Saturday, August 30, 2014

Abun d-bašmayo

Abun d-bašmayo - The Lord's Prayer
Syriac Orthodox liturgical music
Arr. Andy Paul Chen for guitar, vocals and bowed psaltery, after Gareth Hughes [source]

ܐܒܘܢ ܕܒܫܡܝܐ
Abun d-bašmayo
ܢܬܩܕܫ ܫܡܟ
Nethqadaš šmokh
ܬܐܬܐ ܡܠܟܘܬܟ
Tithe malkuthokh
ܢܗܘܐ ܣܒܝܢܟ
Nehwe sebyonokh
ܐܝܟܢܐ ܕܒܫܡܝܐ ܐܦ ܒܪܥܐ
Aykano d-bašmayo oph bar`o
ܗܒ ܠܢ ܠܚܡܐ ܕܣܘܢܩܢܢ ܝܘܡܢܐ
Hab lan laḥmo d-sunqonan yowmono
ܘܫܒܘܩ ܠܢ ܚܘܒܝܢ ܘܚܬܗܝܢ
Wašbuq lan ḥawbayn waḥtohayn
ܐܝܟܢܐ ܕܐܦ ܚܢܢ ܫܒܩܢ ܠܚܝܒܝܢ
Aykano doph ḥnan šbaqan l-ḥayobayn
ܠܐ ܬܥܠܢ ܠܢܣܝܘܢܐ
Lo ta`lan l-nesyuno
ܐܠܐ ܦܨܐ ܠܢ ܡܢ ܒܝܫܐ
Elo paṣo lan men bišo
ܡܛܠ ܕܕܠܟ ܗܝ ܡܠܟܘܬܐ
Meṭul d-dilokh hi malkutho
ܘܚܝܠܐ ܘܬܫܒܘܚܬܐ
W-ḥaylo w-tešbuḥto
ܠܥܠܡ ܥܠܡܝܢ
L`olam `olmin

Friday, August 15, 2014

Sparrow in a Sea of Trees

A sparrow in a tree
In a sea of trees,
It falls from its perch;
It is buried by the leaf litter.
The maggots eat it;
The worms return it to the soil.
The forest stands
The world is proud, the world moves on
Only the Lord mourns.

Sunday, August 10, 2014

Excerpts from Report to Greco

1. My father spoke only rarely, never laughed, never engaged in brawls. He simply grated his teeth or clenched his fist at certain times, and if he happened to be holding a hard-shelled almond, rubbed it between his fingers and reduced it to dust. Once when he saw an aga place a packsaddle on a Christian and load him down like a donkey, so completely did his anger overcome him that he charged towards the Turk. He wanted to hurl and insult at him, but his lips had become contorted. Unable to utter a human word, he began to whinny like a horse. I was still a child. I stood there and watched, trembling with fright. And one midday as he was passing through a narrow land on his way home for dinner, he heard women shrieking and doors being slammed. A huge drunken Turk with drawn yataghan was pursuing Christians. He rushed upon my father the moment he saw him. The heat was torrid, and my father, tired from work, felt in no mood for a brawl. It occurred to him momentarily to turn into another lane and flee--no one was looking. But this would have been shameful. Untying the apron he had on, he wrapped it around his fist, and just as the colossal Turk began to raise the yataghan above his head, he gave him a punch in the belly and sprawled him out on the ground. Stooping, he wrenched the yataghan out of the other's grip and strode homeward. My mother brought him a clean shirt to put on--he was drenched in sweat--and I (I must have been about three years old) sat on the couch and gazed at him. His chest was covered with hair and steaming. As soon as he had changed and cooled off, he threw the yataghan down on the couch next to me. Then he turned to his wife.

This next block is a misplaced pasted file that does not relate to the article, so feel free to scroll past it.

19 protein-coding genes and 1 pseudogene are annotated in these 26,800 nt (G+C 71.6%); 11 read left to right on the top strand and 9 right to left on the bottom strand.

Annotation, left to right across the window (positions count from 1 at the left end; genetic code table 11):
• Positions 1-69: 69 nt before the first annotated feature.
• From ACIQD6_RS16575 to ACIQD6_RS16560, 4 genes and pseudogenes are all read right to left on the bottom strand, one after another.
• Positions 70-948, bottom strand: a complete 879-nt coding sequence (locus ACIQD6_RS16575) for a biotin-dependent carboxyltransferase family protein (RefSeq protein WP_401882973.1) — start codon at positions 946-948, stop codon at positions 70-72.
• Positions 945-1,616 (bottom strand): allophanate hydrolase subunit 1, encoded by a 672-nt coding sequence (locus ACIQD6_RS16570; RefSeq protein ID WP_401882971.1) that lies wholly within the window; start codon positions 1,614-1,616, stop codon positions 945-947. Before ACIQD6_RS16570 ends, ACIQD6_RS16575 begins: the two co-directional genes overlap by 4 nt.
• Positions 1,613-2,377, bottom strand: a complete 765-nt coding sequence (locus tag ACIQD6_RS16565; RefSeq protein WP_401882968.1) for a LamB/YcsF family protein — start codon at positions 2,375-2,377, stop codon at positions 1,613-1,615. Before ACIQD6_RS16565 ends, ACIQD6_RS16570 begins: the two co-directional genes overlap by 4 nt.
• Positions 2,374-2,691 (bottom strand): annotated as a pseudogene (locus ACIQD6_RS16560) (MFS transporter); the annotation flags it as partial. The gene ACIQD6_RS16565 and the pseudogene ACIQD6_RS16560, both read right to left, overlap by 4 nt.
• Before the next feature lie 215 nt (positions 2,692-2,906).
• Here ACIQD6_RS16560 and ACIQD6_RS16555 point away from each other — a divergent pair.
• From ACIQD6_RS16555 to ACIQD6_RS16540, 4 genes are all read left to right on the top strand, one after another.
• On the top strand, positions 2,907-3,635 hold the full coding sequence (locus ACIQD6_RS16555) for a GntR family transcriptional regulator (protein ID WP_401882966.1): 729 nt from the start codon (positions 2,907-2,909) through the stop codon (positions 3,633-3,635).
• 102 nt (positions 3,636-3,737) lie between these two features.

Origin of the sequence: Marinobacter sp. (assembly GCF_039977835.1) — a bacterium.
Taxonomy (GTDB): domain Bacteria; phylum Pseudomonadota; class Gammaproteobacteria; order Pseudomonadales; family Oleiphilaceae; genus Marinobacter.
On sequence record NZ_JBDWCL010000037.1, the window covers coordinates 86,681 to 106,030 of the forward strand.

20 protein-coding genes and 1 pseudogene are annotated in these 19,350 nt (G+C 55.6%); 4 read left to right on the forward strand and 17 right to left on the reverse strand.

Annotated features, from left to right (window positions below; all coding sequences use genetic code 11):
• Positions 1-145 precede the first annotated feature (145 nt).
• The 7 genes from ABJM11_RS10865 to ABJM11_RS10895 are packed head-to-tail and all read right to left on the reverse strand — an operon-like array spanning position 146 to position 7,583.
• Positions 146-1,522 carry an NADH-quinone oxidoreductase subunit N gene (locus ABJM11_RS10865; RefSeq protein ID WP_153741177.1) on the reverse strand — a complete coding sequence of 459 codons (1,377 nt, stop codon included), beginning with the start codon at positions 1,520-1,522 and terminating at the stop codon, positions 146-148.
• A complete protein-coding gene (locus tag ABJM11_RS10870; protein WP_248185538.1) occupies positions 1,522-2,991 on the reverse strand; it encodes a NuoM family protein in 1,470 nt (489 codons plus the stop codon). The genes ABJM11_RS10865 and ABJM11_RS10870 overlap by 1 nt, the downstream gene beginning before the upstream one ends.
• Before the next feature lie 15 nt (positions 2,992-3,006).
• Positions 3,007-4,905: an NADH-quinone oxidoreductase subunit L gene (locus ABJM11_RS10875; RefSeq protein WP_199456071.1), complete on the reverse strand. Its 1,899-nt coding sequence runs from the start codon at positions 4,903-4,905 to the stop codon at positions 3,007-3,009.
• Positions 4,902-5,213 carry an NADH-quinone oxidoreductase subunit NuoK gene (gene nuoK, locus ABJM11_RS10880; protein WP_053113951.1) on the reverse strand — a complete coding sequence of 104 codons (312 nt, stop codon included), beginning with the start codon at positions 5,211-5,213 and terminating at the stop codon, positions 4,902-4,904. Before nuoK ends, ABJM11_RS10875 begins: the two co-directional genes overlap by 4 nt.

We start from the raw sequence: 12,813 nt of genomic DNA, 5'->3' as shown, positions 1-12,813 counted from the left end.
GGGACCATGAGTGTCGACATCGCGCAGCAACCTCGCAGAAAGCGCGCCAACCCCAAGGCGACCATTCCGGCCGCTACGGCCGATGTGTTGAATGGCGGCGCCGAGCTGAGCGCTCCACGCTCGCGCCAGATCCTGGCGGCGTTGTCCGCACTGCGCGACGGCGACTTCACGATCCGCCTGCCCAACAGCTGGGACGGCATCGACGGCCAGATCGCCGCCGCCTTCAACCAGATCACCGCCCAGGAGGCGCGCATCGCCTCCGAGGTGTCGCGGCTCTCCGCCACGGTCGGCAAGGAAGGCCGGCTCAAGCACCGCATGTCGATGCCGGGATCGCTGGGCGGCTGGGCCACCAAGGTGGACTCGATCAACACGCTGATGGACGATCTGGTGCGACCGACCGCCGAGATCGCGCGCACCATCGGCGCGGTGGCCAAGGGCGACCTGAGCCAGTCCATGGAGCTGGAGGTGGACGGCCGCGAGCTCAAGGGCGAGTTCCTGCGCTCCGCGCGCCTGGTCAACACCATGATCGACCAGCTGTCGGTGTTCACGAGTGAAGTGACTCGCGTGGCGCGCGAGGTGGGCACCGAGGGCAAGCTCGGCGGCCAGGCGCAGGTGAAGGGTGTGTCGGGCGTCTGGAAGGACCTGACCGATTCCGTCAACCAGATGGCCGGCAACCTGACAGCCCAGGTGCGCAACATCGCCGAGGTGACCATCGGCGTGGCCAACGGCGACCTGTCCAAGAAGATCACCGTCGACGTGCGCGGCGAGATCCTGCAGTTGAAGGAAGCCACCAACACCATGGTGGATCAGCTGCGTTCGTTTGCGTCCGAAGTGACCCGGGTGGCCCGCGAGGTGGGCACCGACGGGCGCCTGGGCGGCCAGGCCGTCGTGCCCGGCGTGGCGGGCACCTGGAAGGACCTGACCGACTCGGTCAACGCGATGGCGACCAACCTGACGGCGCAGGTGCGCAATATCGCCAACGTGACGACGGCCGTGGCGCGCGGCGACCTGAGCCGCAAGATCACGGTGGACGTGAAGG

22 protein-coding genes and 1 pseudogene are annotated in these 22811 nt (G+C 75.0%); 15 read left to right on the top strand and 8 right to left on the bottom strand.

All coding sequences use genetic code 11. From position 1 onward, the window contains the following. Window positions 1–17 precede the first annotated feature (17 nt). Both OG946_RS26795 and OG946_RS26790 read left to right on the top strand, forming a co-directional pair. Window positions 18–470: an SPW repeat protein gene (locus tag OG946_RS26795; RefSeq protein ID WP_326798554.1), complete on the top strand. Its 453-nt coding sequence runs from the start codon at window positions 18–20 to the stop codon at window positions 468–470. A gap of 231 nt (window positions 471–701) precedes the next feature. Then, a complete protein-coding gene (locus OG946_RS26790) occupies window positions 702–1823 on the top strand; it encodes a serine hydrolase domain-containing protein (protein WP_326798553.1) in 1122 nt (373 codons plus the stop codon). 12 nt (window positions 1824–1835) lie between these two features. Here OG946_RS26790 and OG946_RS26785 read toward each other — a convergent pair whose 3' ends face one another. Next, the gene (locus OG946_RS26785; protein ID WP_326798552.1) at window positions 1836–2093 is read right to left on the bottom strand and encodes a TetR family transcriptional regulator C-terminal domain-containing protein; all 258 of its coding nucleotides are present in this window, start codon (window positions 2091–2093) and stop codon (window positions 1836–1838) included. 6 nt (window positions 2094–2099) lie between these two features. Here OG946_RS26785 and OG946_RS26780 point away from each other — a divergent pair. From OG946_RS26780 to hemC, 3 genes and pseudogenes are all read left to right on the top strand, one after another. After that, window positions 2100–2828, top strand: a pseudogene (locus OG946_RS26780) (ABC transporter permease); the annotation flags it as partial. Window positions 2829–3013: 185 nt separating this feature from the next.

"When your son grows up and goes to school," he said, "give him this as a pencil sharpener."

2. The priest had placed himself at the head of the grave, where he swung the censer up and down and murmured prayers under his breath. I leaned over the newly dug soil. Mold, putrefaction; I pinched my nostrils. Though I felt sick to my stomach, I did not go away. I waited. Bones? What bones? I kept asking myself, and I waited.

Suddenly the man who was bent over and digging stood up straight. His torso emerged above the pit. In his hands he held a skull. He cleaned the dirt off it, inserting his finger and pushing the mud out of the eye cavities, then placed it on the lip of the grave, leaned over again, and recommenced his digging.

"What is it?" I asked my uncle, trembling from fright.
"Can't you see? It's a dead person's head. A skull."
"Don't you remember her? It's out neighbour Annika's."
I burst into tears and began to howl.
"Annika's! Annika's!" I cried. Throwing myself in the ground, I grabbed all the stones I could find and started to hurl them at the gravedigger.

Wailing and lamenting, I screamed how beautiful she was, how beautiful she smelled! She used to come to our house, place me on her knees and comb my curls with the comb she removed from her hair. She used to tickle me under the arms, and I giggled, I peeped like a bird.

My uncle took me in his arms, carried me off a little ways, and spoke to me angrily. "Why are you crying? What did you expect? She died. We're all going to die."

But I was thinking of her blond hair, her large eyes, the red lips which used to kiss me. And now...
"And her hair," I shrieked, "her lips, her eyes?..."
"Gone, gone. The earth ate them."
"Why, why? I don't want people to die!"
My uncle shrugged his shoulders. "When you grow up, you'll find out why."

I never did find out. I grew up, became old, and never did find out.